For me it’s not the branding, but reliability.
In my personal experience, my Apple systems have been significantly more reliable than the Windows workstations I use on the job. There have been a number of times where I’ve brought work home or my computer into the office, to solve a problem we’ve had on otherwise more powerful workstations. Sure I can build a faster computer for the same price. I can build a cheaper computer for the same speed. But my time is valuable, and a 20% speed gain is completely useless when you lose an hour of work to a bug, or a render fails at the 98% mark.
A Hackintosh can give me the OS elegance and compatability, sure, but there is no way I can guarantee what the reliability is going to be like until I actually do it. There’s also all the time that goes into researching the parts, comparison shopping and researching the methods for getting the OS to work properly, something that can be undone at every patch, while one of the niceties of my Mac experience has been the painless upgrades.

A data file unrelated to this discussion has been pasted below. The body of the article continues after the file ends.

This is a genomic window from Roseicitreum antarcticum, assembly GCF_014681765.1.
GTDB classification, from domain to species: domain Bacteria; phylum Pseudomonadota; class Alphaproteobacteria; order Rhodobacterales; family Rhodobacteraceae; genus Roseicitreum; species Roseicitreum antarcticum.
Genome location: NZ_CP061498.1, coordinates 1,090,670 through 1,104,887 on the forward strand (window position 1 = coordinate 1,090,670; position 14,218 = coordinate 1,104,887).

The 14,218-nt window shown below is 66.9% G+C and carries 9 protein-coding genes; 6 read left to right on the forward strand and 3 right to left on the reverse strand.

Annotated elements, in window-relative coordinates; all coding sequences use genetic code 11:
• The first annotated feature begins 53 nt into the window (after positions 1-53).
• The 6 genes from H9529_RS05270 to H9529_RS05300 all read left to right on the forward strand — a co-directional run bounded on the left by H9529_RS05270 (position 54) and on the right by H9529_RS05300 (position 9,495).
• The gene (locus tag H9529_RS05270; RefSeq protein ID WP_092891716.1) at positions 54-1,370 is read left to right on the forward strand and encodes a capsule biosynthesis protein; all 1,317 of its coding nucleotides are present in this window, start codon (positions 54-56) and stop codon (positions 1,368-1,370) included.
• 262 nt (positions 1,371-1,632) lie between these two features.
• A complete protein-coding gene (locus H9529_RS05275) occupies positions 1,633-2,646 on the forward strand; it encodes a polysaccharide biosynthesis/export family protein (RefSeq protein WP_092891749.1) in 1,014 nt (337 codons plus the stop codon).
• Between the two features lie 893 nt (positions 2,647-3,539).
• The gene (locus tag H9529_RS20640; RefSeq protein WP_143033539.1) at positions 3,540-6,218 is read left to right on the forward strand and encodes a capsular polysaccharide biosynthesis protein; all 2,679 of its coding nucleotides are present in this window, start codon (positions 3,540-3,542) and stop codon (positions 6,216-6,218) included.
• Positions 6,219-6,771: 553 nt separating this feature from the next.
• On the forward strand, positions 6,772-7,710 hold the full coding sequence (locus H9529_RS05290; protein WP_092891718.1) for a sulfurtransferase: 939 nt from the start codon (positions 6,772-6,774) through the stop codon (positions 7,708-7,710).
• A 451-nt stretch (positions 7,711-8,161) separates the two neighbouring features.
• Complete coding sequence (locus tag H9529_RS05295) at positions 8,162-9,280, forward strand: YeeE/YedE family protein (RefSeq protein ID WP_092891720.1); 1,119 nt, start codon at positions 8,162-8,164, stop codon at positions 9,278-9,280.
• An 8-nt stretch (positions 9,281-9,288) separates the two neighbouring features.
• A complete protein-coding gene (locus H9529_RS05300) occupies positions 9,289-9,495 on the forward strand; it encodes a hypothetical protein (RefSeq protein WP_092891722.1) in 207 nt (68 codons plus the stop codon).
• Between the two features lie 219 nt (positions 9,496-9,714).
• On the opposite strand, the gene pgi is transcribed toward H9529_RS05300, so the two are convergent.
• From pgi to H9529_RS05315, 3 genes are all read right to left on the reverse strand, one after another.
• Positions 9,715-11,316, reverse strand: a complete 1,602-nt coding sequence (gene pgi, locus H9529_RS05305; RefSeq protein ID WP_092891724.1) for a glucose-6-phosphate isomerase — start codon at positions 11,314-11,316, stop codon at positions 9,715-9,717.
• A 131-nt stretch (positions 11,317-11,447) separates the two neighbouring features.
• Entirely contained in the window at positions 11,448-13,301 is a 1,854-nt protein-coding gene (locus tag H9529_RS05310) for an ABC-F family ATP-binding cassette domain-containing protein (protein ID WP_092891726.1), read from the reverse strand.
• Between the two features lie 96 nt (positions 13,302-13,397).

My last two Apple purchases have been 5-year investments. I expect this to be the same. The last two were a Cube and a 1st gen Intel iMac, so no, I’m not worried about overheating.
Simply put, you are completely right that you can get better benchmarks for the buck with a hackintosh. I wish you the best, and I hope that Apple releases a version of the OS for the homebrew market. My personal experience, however, has been that the Apple Premium over that length of time pays for itself in both the tangible savings of time from that reliability, and in the intangibility of a stress-free experience.